Is talking about race at Minneapolis Community and Technical College grounds for punishment if white students are offended? That’s what some supporters of a professor recently under investigation for talking about race there are asking. One supporter went so far as to create a parody logo of the college with its initials and the text: “Making it a Crime to Talk about Color.”
Minneapolis media and activists have been following the story of Shannon Gibney, a full-time, tenured professor of English. She says a student complaint about a recent lecture on structural racism triggered a meeting with administrators about her conduct and that the meeting was followed by a written letter of reprimand. She also says she was directed to the college’s chief diversity officer for sensitivity training. (Note: This paragraph has been updated from an earlier version to reflect that Gibney is tenured.)
But the college denies her account, saying it never reprimanded her for talking about structural racism -- what it calls an important topic for students and faculty.
Gibney described the incident in her Introduction to Mass Communications this way in a video interview  with the student newspaper, the City College News: “[The white, male student asked] ‘Why do we have to talk about this in every class? Why do we have to talk about this?’ ” Describing his demeanor during the discussion on mass communication and politics as “defensive,” Gibney continued: “He was taking it personally. I tried to explain, of course, in a reasonable manner – as reasonable as I could given the fact that I was being interrupted and put on the spot in the middle of class – that this is unfortunately the context of 21st-century America."
She said another white male student added: “Yeah, I don’t get this either. It’s like people are trying to say that white men are always the villains, the bad guys. Why do we have to say this?”
Gibney said she tried to explain that her topic was institutionalized racism, not individuals. When the students were still not satisfied, she invited them to file a racial harassment complaint, she said, and they took her up on it.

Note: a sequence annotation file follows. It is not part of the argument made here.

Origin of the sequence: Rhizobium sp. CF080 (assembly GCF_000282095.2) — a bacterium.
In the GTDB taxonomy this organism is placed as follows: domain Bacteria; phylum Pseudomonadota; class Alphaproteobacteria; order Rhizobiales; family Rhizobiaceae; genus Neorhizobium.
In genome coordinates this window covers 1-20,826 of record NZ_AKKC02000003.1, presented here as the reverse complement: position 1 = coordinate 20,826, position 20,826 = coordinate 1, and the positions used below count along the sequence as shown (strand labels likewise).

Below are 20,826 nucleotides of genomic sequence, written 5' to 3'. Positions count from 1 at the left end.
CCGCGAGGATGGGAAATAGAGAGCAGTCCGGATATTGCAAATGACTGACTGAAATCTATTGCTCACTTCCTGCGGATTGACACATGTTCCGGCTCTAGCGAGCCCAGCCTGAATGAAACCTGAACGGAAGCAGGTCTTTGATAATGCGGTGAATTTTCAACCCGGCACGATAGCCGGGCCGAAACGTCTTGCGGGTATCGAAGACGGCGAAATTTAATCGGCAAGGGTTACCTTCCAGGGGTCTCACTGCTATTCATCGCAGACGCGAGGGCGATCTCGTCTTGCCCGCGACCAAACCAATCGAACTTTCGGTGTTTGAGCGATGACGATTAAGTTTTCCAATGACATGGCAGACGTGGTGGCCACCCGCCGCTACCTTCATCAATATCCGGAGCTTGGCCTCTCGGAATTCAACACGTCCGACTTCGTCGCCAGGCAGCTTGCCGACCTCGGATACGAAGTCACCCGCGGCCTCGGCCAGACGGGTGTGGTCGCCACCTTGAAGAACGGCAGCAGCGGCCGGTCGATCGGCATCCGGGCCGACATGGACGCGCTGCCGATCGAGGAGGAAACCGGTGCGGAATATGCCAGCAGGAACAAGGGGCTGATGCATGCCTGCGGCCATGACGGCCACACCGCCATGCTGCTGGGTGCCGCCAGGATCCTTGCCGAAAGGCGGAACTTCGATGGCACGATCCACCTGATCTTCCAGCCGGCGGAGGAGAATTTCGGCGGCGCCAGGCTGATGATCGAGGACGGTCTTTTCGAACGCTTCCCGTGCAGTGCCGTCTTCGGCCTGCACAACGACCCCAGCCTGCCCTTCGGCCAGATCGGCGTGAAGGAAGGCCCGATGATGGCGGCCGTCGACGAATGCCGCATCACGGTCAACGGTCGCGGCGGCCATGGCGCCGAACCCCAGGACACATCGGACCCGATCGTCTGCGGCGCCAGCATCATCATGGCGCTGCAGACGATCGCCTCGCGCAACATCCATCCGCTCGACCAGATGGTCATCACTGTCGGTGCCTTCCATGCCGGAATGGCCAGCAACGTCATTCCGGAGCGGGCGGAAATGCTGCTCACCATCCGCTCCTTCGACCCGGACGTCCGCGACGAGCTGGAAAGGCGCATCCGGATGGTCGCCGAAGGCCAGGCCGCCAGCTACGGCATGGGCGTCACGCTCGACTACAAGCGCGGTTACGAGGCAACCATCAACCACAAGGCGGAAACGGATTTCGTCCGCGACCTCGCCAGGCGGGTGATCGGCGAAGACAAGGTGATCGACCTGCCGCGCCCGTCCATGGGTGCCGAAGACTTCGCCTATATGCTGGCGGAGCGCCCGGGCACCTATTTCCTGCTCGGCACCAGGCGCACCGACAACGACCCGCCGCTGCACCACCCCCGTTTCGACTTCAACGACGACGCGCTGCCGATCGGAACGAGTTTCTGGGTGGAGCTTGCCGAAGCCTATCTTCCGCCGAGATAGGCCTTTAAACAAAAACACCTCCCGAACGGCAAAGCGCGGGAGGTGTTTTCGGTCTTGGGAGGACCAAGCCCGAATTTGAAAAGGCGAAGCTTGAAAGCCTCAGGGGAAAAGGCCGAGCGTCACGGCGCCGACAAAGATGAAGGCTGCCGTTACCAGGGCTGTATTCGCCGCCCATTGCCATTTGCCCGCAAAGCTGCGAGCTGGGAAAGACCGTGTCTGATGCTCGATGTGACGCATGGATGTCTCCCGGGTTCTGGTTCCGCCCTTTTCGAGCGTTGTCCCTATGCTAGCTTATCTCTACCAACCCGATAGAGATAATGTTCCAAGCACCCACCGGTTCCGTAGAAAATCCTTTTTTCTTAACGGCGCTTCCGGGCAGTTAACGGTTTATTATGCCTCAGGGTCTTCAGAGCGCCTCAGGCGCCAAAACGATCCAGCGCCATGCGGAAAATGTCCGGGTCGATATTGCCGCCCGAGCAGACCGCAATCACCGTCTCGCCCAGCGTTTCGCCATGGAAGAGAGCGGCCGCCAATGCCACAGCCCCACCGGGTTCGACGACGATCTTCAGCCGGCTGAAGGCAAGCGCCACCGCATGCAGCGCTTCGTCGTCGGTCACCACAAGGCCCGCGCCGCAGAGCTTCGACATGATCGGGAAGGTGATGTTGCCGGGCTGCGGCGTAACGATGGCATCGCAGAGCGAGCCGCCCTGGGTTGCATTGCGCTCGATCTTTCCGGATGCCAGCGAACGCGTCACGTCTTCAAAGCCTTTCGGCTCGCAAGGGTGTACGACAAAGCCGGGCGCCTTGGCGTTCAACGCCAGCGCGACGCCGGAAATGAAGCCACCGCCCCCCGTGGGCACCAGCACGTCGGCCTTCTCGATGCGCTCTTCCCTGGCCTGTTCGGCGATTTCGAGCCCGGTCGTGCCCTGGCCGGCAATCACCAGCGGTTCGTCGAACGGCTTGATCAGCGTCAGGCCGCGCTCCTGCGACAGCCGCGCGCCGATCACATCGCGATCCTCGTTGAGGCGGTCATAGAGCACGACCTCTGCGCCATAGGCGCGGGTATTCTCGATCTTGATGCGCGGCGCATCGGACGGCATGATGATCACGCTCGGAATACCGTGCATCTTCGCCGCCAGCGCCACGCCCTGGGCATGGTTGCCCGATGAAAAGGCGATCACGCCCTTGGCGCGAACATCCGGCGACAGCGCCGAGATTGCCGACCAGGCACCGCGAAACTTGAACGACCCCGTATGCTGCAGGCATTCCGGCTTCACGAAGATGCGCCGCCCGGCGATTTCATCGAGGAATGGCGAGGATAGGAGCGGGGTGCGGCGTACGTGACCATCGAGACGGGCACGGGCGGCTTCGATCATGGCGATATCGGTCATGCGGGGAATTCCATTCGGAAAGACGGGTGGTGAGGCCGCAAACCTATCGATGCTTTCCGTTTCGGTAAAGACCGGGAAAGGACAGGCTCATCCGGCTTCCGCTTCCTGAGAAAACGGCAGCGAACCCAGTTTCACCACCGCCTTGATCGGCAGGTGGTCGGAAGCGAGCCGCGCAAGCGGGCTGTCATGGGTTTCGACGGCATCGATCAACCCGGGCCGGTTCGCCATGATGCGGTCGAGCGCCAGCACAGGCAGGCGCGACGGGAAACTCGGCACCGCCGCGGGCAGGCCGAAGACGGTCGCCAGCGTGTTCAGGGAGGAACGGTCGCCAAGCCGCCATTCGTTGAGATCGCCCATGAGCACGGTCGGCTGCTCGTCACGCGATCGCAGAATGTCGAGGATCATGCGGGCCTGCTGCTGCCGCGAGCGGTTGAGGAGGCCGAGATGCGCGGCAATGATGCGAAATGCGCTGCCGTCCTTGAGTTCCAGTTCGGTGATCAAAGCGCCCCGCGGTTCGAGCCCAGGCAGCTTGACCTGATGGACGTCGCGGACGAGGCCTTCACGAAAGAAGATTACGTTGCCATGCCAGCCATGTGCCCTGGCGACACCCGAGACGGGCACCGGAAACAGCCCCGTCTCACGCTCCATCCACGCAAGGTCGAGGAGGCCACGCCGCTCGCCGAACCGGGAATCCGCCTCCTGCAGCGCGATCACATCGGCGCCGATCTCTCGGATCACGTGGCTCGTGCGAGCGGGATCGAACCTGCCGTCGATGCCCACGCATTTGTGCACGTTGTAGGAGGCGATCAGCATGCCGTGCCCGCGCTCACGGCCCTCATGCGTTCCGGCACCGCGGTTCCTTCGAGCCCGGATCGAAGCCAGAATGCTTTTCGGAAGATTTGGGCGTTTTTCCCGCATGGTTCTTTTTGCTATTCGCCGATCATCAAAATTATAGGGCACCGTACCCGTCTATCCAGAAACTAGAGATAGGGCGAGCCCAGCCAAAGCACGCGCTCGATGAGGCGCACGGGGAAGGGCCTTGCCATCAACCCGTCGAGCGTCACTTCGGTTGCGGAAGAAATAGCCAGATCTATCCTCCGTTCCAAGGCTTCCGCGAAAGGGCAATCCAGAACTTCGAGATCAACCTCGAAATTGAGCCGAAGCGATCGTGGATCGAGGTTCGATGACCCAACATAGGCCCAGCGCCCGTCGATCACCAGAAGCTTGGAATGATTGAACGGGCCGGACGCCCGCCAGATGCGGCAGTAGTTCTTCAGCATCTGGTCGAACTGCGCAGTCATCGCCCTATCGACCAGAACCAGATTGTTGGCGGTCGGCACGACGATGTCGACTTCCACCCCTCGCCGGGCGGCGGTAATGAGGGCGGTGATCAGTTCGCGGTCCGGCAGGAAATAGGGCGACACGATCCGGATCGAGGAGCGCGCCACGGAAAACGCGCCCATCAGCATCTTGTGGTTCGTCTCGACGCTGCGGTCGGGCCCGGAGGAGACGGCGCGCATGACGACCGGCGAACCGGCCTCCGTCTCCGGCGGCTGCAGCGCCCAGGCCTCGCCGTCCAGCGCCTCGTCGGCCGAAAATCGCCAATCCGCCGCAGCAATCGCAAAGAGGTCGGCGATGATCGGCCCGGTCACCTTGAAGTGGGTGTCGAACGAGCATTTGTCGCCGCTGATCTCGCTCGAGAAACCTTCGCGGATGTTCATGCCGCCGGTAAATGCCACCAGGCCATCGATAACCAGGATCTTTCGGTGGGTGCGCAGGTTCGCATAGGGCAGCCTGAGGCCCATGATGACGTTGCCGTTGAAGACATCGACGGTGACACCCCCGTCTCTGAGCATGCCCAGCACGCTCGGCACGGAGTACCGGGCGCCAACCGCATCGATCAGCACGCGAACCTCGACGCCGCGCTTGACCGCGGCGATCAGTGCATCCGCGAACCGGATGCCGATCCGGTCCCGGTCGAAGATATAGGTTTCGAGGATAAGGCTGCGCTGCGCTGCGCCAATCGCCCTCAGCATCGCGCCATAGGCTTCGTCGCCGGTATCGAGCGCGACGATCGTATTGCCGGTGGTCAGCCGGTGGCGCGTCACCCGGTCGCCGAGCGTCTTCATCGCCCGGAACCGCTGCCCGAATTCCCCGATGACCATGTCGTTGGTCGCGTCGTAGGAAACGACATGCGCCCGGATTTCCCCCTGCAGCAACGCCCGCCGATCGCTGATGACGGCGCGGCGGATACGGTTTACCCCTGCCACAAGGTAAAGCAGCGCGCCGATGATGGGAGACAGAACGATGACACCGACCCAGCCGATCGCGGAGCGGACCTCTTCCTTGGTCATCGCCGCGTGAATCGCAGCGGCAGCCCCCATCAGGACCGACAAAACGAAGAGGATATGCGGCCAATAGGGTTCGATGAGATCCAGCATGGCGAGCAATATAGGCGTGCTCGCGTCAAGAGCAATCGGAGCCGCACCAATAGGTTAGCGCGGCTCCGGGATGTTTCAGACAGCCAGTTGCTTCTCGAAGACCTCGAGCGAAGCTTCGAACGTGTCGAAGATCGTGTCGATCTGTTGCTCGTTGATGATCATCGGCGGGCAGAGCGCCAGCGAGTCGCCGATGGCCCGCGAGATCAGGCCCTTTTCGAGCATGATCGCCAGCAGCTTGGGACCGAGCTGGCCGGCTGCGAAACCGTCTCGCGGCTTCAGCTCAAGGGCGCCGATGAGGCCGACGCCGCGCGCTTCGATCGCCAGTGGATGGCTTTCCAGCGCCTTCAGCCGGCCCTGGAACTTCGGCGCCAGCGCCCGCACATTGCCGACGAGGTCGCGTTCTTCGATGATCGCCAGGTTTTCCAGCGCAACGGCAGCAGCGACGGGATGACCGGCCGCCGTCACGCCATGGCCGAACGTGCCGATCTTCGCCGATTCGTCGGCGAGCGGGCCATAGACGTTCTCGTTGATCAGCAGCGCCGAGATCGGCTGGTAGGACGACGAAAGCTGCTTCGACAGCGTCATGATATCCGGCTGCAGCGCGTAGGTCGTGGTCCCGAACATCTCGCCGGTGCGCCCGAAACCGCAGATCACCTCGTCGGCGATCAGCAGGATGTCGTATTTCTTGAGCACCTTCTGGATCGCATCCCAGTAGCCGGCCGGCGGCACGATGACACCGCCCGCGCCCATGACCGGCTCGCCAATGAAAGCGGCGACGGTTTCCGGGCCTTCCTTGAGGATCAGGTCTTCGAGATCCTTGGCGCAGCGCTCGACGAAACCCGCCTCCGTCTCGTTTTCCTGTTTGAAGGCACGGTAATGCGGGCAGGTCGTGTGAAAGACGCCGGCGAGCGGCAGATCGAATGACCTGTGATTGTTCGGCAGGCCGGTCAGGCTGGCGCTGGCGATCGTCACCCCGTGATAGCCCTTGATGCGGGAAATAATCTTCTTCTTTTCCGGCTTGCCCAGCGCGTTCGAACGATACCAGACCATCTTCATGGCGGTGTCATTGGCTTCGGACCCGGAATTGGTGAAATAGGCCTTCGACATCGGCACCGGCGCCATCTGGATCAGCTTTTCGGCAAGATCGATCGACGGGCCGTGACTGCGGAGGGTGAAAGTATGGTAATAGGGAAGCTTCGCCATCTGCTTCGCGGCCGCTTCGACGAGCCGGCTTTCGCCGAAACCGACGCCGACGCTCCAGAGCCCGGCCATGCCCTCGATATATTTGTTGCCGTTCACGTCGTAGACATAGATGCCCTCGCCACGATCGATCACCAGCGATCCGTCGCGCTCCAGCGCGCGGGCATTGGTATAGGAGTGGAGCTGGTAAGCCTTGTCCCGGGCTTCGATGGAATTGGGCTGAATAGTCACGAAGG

Over the weekend, Gibney engaged a national audience in her struggles with an article on Gawker , called “Teaching While Black and Blue.” It reveals this semester’s complaint is the third time she’s been investigated by the college for talking about race – each time, she says, for critical pedagogical reasons.
The essay, part of a longer forthcoming piece, begins with her waiting for a letter notifying her of the results of a college investigation into her conduct during a personnel search for a faculty member specializing in critical race theory. A fellow faculty member had reported her for being discriminatory in her criteria for a candidate in 2011.
“I am waiting for a letter to arrive in the mail. It will be short, no more than one page, and will be covered in black ink, with the occasional flourish of institutional logo,” she wrote. “The signature at the bottom will belong to a high-ranking officer at my Midwestern college of 12,000 students, and the words that preface it will briefly explain the method and, more importantly, the verdict, of an almost three-week long investigation, in which students, faculty, and staff were questioned by the school’s legal staff as to if, in fact, I had committed acts constituting an official case of racial harassment.”